WITH a resurgence in race horse numbers for jumps racing, the Australian Jumps Racing Association in conjunction with Racing Victoria will invest in new 'One Fit' hurdles from Britain for next year's jumping season.
A group of leading Australian jumps jockeys and trainers have given the thumbs up for the new hurdles after they have been used in jumping schools over the past few months.
Warrnambool Racing Club chairman Nick Rule, who is also the vice-president of the AJRA, is one of the people behind the change of hurdles.
"This is yet another step forward in our social licence to operate the jumps racing industry, following suit from the British Horseracing Authority and is a sensible and required approach," Rule said.
"The Warrnambool Racing Club is in full support of implementing the new design. They are a lot safer for jumps jockeys and horses as is shown by the statistics from the UK. Australian jumps jockeys were all of the opinion that the 'one fit' was far superior than the hurdles currently used.
"The jockeys' support of wishing to have the hurdles implemented to improve equine and participant welfare is apparent in their overall feedback during the trial. The horses respect the hurdles far more, which is important because they will be less likely to make a mistake because of this. The foam padding is far more forgiving and safer for all participants."
Racing Victoria steward James Hitchcock, who is also on the Jumps Review Panel, said there had been positive feedback from jumps jockeys and trainers about the new hurdles.
"The jumps jockeys and trainers seem to be happy with the new hurdles," Hitchcock said. "There's a bit more dialogue and paperwork to be completed between a few parties before they get the tick-off but everything is positive."
The 'One Fit' design is a modified hurdle frame with a custom fitting closed-cell foam pad replacing the traditional birch. The hurdle was developed by the British Horseracing Authority's Senior Inspector of Courses Richard Linley, in consultation with relevant industry bodies, with the objective of reducing both the fall rate and the risk of injury as the result of a fall.
The improvement in equine welfare in the UK has been significant. Since their initial trial began in June 2013 the fall rate has reduced to 1.59 per cent (56 falls from 3,525 runners), which represents a reduction of 0.5 per cent compared to the ten-year average number of fallers across all hurdle designs.
Former champion jumps jockey and now trainer Brett Scott came out in support of the hurdles.
"The One Fit hurdles to me look like a great mix of old-style made from modern safer materials," Scott said. "I think this mix will provide a safe jump for horse and rider that is going to be more user friendly for track staff to set up and remove from tracks. These hurdles will also be easily stored during the off season."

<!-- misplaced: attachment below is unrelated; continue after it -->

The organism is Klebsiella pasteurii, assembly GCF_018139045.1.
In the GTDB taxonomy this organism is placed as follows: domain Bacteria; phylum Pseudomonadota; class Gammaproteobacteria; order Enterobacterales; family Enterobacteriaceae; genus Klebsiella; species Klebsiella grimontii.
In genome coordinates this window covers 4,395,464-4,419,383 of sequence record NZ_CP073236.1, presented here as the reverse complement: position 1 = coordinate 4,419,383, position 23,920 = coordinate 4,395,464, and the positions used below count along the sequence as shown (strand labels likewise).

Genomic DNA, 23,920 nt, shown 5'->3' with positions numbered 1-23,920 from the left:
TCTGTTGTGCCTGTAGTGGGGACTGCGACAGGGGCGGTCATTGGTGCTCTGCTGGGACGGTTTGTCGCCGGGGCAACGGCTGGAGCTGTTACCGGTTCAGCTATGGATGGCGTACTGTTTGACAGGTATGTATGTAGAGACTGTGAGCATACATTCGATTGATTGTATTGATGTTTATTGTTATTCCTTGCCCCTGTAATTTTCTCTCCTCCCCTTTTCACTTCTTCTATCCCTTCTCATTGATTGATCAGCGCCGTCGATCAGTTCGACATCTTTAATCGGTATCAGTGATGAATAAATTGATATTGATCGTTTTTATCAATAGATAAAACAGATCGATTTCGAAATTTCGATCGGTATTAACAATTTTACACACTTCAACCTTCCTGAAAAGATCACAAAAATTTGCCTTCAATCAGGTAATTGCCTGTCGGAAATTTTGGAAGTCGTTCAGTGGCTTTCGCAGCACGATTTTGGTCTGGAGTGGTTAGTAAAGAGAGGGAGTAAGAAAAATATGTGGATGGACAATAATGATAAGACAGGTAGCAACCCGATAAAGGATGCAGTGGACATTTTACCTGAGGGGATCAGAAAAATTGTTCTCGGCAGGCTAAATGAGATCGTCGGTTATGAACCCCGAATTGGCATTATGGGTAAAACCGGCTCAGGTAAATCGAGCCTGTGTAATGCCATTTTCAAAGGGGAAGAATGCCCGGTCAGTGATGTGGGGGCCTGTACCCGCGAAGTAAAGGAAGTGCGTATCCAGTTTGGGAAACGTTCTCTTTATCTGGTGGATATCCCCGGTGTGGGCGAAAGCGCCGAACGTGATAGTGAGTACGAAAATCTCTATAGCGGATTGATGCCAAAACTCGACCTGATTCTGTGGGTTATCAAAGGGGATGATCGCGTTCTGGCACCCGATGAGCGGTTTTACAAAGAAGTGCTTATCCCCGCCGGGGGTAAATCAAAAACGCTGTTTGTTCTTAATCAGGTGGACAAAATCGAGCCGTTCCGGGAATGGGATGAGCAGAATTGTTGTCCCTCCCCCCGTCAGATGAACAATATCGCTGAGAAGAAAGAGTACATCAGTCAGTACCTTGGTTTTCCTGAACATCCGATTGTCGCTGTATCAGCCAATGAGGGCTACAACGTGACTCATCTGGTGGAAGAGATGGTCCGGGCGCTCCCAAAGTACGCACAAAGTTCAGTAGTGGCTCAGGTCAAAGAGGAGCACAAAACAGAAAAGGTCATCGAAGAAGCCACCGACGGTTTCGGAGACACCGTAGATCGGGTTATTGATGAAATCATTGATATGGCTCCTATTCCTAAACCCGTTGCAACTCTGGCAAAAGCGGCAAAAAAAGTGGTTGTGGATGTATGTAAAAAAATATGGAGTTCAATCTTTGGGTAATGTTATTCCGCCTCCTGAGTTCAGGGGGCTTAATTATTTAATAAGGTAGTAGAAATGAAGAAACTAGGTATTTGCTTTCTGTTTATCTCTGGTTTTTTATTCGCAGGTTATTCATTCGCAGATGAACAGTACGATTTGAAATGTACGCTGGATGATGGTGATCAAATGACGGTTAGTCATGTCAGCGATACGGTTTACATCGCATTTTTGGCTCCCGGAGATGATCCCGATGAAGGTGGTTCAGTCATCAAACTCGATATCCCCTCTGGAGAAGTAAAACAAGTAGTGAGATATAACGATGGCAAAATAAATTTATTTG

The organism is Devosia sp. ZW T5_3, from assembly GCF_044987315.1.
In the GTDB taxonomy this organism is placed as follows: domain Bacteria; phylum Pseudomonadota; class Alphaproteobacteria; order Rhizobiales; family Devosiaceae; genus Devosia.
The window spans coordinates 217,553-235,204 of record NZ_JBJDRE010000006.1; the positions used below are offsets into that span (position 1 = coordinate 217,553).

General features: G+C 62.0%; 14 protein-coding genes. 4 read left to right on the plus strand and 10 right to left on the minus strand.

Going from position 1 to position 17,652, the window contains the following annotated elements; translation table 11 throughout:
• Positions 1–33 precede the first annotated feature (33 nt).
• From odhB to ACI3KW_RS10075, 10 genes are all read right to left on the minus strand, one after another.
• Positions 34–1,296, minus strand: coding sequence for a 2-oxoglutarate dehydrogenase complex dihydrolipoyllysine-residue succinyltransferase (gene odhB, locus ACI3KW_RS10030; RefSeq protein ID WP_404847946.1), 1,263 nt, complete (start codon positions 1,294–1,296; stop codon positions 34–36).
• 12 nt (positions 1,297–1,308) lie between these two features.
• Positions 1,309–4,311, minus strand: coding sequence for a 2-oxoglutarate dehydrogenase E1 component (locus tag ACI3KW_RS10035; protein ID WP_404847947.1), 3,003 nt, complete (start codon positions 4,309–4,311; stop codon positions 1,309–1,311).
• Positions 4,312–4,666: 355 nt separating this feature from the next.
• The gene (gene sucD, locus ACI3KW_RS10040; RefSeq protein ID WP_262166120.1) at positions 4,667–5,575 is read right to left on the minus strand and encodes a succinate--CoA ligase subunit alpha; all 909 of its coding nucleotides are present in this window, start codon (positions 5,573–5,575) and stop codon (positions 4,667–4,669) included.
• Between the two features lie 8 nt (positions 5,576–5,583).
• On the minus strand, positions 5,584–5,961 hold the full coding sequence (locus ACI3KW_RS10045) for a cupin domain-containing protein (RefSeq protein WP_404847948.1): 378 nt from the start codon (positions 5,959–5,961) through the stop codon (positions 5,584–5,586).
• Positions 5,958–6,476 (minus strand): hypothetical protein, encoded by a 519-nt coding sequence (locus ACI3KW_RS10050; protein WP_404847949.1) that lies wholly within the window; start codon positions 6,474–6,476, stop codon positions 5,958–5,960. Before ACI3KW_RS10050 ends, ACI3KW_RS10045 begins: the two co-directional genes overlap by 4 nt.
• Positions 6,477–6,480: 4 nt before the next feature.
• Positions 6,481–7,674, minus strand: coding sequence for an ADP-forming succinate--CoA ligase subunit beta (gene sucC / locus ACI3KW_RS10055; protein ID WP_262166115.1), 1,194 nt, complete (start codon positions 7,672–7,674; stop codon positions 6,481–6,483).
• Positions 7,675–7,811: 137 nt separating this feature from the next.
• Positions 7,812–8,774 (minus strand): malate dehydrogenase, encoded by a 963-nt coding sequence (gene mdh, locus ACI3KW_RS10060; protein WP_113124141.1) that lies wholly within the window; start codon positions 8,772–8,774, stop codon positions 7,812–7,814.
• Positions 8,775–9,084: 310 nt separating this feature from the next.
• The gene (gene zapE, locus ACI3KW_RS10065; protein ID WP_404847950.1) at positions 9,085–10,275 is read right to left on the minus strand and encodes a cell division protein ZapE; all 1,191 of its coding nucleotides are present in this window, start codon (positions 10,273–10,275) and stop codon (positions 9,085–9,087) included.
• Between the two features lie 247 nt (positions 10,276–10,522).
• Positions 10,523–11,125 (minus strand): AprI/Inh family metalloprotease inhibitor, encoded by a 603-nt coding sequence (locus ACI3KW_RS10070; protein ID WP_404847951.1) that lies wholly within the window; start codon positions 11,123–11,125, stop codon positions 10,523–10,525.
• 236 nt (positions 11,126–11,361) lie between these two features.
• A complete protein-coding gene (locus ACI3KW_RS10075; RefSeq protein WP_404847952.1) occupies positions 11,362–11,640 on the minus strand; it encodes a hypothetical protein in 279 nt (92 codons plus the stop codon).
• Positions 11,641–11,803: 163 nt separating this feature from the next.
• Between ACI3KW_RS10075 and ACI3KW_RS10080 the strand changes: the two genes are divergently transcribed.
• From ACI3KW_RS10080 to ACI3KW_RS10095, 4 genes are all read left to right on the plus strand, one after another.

Top jumps trainer Eric Musgrove spoke in glowing terms of the new jumps.
"All the riders seem very positive about them," Musgrove said. "The horses jump them well, they are a lot lighter construction than the previous hurdles which means less downtime to horses. Since its inception in England, the fall rate has decreased significantly."
The AJRA hopes to place an order in August to have the new hurdles here for the 2021 jumps season.
Warrnambool trainer Shayne Fisher admits things have changed over the years at Moonee Valley racecourse. Fisher made his first trip to the Valley for more than 24 years on Sunday when he took his maiden performer Henry's Reward for a 1520 metre race at the Cox Plate track. Apprentice jockey Tayla Childs, the daughter of former champion jockey Greg Childs, rode Henry's Reward into third place behind Altimeter and Legend Of Zorro in the $31,000 event.
The Warrnambool Grand Annual winning-trainer said he was happy to have been part of such a big day for the young apprentice hoop.
"Henry's Reward was Tayla's first metropolitan ride," Fisher said.
"The meeting had country status but it was still run at a metropolitan track.
"It would have been a fairy tale story if she could have won on Henry's Reward because that's the track her dad had so much success on Sunline but it was still a great result to run third.
"Tayla was really thrilled. She rode a great race. It was also a big day for me because I was not sure where I was going around the Valley.
"It's changed so much, it was an incredible day for Tayla and it was also for me."
Henry's Reward had his 29th start on Sunday and Fisher has his fingers crossed the six-year-old is not far away from breaking his maiden status.
Former Warrnambool trainer Declan Maher was upbeat with the performance of his new stable acquisition Ascot Red at Moonee Valley on Sunday. Ascot Red was a $100 chance of winning the flat race over 2040 metres but surprised Maher with his third placing.
"My brother Ciaron and David Eustace used to train Ascot Red," he said.
"There was a change in ownership of the horse and I've ended up training him for a few friends.
"It was an excellent run on the flat. We're looking forward to running him in some jumps races. He's won two of his eight jumps starts and has five placings over them."
Jockey Brian Higgins pleaded guilty of a careless riding charge at Moonee Valley on Sunday following his ride on Miss Skeptical.
Higgins was outed by stewards for eight meetings.
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